Everything Parents Need to Know about Middle Ear Infections in Children—Commentary
Commentary07/16/18 Udayan K. Shah, MD, Sidney Kimmel Medical College at Thomas Jefferson University

Many of us remember getting ear infections as a child, and the intense pain and bubble gum flavored medicine that went with them. Ear infections are common in children, and many kids suffer at least one during childhood. Ear infections become less common after childhood because the anatomy of the ear changes. Here’s a rundown of what patients and parents need to know about middle ear infections (otitis media).

What is a middle ear infection and what causes it?

The ear is made up of three parts: the outer, the middle and the inner ear. The middle ear is the space just behind the ear drum (tympanic membrane). Sometimes, excess fluid can pool in this space and lead to infection.

Acute middle ear infections (or acute otitis media) are painful infections that last a few days. They are often caused by the same viruses that cause the common cold, or by bacteria. The distinction between viral and bacterial causes is important because only bacterial causes respond to antibiotic treatment—and some bacterial infections get better even without antibiotics.

Sometimes with an infection, the ear drum can rupture and have a hole that remains (called a perforation). When middle ear infections occur frequently, this is called recurrent otitis media. When fluid from the infection fails to clear, or a hole is present, doctors call this a chronic middle ear infection (chronic otitis media).

What symptoms should parents look for?

Acute ear infections can be quite painful.  Common symptoms include fever, irritability, trouble sleeping and eating, and sometimes pus or bloody fluid leaking from the ear. Very young children who cannot talk may pull or pick at their ears, “head bang,” or shake their head repeatedly.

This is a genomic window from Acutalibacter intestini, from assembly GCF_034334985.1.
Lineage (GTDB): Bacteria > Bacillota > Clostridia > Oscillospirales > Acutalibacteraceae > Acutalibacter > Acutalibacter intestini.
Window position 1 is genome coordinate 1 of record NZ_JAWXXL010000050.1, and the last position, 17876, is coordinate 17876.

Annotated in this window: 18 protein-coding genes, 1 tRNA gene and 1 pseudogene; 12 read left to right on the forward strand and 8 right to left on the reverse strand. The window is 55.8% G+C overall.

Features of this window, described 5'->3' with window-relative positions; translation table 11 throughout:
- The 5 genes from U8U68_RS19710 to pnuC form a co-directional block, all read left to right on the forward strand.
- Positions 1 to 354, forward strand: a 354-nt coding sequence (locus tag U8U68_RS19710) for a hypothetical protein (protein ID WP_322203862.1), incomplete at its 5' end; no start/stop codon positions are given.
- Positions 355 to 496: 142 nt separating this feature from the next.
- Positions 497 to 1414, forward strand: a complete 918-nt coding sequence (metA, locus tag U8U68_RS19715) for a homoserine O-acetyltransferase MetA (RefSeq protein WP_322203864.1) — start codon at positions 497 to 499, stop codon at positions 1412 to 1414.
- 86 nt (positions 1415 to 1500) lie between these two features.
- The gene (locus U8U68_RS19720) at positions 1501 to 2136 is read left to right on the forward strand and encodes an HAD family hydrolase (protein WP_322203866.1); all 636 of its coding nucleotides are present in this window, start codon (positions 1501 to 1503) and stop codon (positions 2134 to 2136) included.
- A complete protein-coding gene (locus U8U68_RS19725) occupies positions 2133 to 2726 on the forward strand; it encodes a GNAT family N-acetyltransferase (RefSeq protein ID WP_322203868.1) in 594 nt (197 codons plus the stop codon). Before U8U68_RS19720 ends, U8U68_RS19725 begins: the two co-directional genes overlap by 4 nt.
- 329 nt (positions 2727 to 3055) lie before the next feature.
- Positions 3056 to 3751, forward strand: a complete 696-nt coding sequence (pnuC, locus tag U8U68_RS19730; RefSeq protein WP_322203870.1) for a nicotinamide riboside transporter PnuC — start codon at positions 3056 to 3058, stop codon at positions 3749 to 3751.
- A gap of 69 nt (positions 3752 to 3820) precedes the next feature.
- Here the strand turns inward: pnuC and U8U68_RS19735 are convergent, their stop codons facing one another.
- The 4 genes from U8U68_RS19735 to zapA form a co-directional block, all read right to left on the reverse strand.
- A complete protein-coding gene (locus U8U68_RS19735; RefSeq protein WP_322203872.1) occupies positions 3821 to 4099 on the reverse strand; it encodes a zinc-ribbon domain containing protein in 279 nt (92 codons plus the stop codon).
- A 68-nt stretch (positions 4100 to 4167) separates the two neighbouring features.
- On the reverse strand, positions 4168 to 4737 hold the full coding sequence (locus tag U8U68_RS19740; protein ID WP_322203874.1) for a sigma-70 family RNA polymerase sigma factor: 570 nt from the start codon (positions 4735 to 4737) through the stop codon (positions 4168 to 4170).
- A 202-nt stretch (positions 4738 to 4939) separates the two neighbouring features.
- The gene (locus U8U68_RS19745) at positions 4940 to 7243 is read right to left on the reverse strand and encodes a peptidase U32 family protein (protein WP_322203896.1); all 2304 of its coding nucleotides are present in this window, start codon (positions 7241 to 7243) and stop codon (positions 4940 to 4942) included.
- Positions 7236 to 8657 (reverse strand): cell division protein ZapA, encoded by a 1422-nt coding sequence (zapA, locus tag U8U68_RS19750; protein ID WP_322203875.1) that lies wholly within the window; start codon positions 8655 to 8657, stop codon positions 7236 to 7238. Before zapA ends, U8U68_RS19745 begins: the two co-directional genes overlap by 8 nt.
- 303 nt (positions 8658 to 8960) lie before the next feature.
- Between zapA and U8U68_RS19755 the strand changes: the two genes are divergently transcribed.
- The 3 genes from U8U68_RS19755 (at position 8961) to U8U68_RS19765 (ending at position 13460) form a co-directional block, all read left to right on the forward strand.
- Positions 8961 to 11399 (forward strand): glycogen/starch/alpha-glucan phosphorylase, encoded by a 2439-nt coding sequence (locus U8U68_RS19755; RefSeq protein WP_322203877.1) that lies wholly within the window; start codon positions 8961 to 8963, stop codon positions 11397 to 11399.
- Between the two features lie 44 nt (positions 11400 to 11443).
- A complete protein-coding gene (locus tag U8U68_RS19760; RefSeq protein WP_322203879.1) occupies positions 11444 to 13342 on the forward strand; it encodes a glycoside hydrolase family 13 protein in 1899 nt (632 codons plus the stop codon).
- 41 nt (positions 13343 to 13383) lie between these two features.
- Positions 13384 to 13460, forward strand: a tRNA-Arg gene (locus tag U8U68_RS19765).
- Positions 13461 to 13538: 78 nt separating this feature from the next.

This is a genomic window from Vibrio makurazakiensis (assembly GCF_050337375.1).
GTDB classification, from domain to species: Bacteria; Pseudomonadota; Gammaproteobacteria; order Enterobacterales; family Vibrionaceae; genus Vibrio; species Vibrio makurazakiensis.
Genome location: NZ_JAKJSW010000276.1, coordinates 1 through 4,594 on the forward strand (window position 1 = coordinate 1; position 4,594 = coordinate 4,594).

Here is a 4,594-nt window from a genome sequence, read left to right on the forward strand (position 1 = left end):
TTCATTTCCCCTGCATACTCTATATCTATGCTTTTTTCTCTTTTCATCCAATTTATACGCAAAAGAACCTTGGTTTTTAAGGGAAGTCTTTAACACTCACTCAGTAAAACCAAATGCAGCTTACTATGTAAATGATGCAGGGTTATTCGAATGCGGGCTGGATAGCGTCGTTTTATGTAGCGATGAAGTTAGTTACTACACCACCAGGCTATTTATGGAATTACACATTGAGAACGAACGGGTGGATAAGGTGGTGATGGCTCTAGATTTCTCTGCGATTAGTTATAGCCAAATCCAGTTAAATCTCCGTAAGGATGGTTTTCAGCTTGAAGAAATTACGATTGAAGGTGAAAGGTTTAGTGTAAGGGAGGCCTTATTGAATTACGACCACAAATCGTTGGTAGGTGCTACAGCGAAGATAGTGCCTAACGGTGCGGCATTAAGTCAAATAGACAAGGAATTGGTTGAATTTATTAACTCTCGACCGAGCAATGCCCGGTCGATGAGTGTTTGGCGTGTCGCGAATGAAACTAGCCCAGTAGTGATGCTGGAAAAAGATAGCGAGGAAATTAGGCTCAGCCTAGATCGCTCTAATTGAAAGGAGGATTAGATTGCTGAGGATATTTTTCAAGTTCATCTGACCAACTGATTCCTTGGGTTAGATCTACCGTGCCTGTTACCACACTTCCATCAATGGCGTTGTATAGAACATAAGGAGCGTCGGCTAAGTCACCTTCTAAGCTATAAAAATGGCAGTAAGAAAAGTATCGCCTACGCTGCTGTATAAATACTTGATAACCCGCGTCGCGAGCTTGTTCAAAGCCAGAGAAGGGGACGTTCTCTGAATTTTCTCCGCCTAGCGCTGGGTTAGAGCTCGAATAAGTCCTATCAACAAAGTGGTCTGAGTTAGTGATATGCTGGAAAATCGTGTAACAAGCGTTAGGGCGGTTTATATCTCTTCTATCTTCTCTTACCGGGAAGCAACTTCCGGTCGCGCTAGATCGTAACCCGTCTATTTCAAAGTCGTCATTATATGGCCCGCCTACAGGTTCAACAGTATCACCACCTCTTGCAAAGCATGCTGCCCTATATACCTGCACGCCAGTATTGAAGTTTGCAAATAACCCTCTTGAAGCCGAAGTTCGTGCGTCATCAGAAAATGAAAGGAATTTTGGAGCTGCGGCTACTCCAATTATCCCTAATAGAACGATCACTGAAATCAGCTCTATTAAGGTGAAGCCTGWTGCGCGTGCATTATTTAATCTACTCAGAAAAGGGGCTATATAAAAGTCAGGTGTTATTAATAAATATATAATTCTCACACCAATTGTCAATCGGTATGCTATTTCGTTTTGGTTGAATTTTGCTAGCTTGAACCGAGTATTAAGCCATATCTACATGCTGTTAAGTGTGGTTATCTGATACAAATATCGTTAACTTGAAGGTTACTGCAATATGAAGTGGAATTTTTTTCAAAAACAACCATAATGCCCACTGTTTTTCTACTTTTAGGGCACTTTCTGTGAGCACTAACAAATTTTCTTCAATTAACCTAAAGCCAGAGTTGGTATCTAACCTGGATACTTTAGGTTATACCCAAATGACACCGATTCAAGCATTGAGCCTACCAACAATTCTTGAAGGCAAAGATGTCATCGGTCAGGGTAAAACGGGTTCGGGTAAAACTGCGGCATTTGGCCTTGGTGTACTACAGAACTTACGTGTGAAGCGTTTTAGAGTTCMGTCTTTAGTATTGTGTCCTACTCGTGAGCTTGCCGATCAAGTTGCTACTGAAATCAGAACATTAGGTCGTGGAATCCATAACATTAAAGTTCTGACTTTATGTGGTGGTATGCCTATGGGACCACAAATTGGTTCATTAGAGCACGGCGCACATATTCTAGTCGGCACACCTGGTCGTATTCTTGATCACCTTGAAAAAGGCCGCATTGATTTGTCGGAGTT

Chronic ear infection symptoms may be more difficult for parents to spot. Children may complain of hearing loss, a sensation of pressure in their ears, and a loss of balance. Sometimes a discharge will come from the ear. There may be a delay in the development of speech and language.

When should parents take their child to a doctor?

If children have ear pain that is very severe or lasts more than a day, or if there is discharge from the ear, parents should take a trip to the doctor. A very young child who is not babbling or a child who complains of not hearing well should be checked for chronic middle ear infection.

Why don’t doctors prescribe antibiotics for all ear infections?

Many ear infections are caused by a virus, and antibiotics won’t help treat a viral infection. If a child does have an acute infection, the doctor will likely recommend a pain reliever to help with the fever and earache and start antibiotics if the symptoms don’t improve after a few days.

What can parents do to prevent ear infections?

Some things parents can do to prevent ear infections are

  • Breastfeed your baby
  • Avoid pacifier use
  • Keep up to date with vaccinations
  • Don’t expose children to tobacco smoke
  • Limit children’s exposure to large daycare settings

 What can be done if a child keeps getting ear infections?

If a child keeps getting ear infections, doctors may recommend the placement of ear tubes (tympanostomy tubes). Ear tubes are tiny tubes placed in the ear drum (tympanic membrane). The tympanic membrane is the thin sheet of tissue that separates the outer from the middle ear. Tubes in the ear drum “ventilate” the middle ear and so prevent recurrent middle ear infections. Ear tubes also allow fluid to drain from the ear when an infection does occur.

What can parents expect if surgery is needed to place ear tubes?

In general, surgery takes about 15 minutes. Doctors will place tubes in both ears during the same procedure. Children are under general anesthesia for the surgery, which means they will be completely asleep. After surgery, they should in most cases go home the same day.

Children may have mild discomfort and a bloody or pus-like drainage from the ears for about a week but can usually do all activities, including bathing, right away. A custom wax or putty ear plug can be used if the child swims in water deeper than three feet.

 After surgery, parents will need to

  • Put ear drops in their child’s ears for about a week. These drops can be expensive, so families should budget accordingly or talk with their doctor about cheaper alternatives.
  • Monitor the ear drainage and contact the doctors for follow-up if the drainage does not clear up after a week.
  • Follow up for a hearing test with an audiologist, and with your doctor, within two to four weeks after surgery. Also, see the doctor to monitor the ear tubes every four to six months until the tubes fall out or are taken out.

The ear tubes should fall out on their own after about a year.  If they don’t, another procedure may be needed to remove them.

Ear infections are common and painful infections in children. Knowing the usual symptoms and treatments can help parents obtain timely and proper medical proper care for their children.